“Most people don’t know the basic scientific facts about happiness—about what brings it and what sustains it—and so they don’t know how to use their money to acquire it.”
— E. Dunn, D. Gilbert and T. Wilson. “If money doesn’t make you happy, then you probably aren’t spending it right,” Journal of Consumer Psychology.
I’m sorry to tell you, you suck at happiness. You have some vague idea of how to get it, but you have no idea how to maintain it, what is going to make you happy in the long term, or what even it really means. In other words, you suck at it. Of course, what I really mean is that most people don’t have a very good understanding about what makes them happy in the long term or how to get it. As that quoted paper suggests, we can buy happiness but not in the way you’d expect. Jeff Atwood has an excellent summary on the topic.
Human nature being what it is, most of us would not readily admit that we have a problem with happiness. Who needs to teach you how to be happy? It’s just one of those things that we innately know… right? Well, I disagree. It’s one of those human quirks where we can’t reason rationally when it comes to ourselves (everyone’s an above average driver you say?). That’s where the almighty science comes in to give us a hand about what we’re really after.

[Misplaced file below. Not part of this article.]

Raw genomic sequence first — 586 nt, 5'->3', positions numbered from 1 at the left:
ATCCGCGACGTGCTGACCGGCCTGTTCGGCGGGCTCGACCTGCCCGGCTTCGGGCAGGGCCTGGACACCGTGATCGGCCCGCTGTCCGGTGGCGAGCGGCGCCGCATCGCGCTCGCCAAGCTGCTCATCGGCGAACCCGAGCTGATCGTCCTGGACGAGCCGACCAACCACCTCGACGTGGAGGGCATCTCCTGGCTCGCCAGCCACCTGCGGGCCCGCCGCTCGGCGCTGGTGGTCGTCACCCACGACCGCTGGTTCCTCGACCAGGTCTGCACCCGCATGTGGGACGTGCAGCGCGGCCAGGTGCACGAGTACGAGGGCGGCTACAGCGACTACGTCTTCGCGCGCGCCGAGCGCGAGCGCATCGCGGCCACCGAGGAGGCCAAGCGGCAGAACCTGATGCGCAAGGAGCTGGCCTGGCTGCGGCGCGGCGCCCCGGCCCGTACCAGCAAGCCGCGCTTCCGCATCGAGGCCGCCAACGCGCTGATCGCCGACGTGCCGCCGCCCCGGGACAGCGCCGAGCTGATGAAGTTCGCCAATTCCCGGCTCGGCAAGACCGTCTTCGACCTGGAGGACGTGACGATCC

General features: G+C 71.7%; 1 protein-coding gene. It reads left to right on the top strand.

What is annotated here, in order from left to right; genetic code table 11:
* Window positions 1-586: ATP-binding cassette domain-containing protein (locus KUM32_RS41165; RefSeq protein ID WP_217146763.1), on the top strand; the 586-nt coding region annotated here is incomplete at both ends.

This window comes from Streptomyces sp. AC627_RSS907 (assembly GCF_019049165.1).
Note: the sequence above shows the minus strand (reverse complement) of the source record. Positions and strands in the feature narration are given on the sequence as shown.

Two important lessons that really stood out for me are from Jeff’s article:
Buy experiences instead of things.
Things get old. Things become ordinary. Things stay the same. Things wear out. Things are difficult to share. But experiences are totally unique; they shine like diamonds in your memory, often more brightly every year, and they can be shared forever. Whenever possible, spend money on experiences such as taking your family to Disney World, rather than things like a new television.
Buy many small pleasures instead of few big ones.
Because we adapt so readily to change, the most effective use of your money is to bring frequent change, not just “big bang” changes that you will quickly grow acclimated to. Break up large purchases, when possible, into smaller ones over time so that you can savor the entire experience. When it comes to happiness, frequency is more important than intensity. Embrace the idea that lots of small, pleasurable purchases are actually more effective than a single giant one.
This is interesting because this is a bit counter-intuitive to how the conventional (consumer-driven) thinking about happiness goes. So a two-week vacation in Hawaii is better than a brand new Porsche, and a variety of less expensive meals is better than the super expensive French restaurant. Makes you think about whether that last big purchase was really worth it. All I know is that I’m going to start spending my money where it makes me the most happy. Now where did I put that iPad…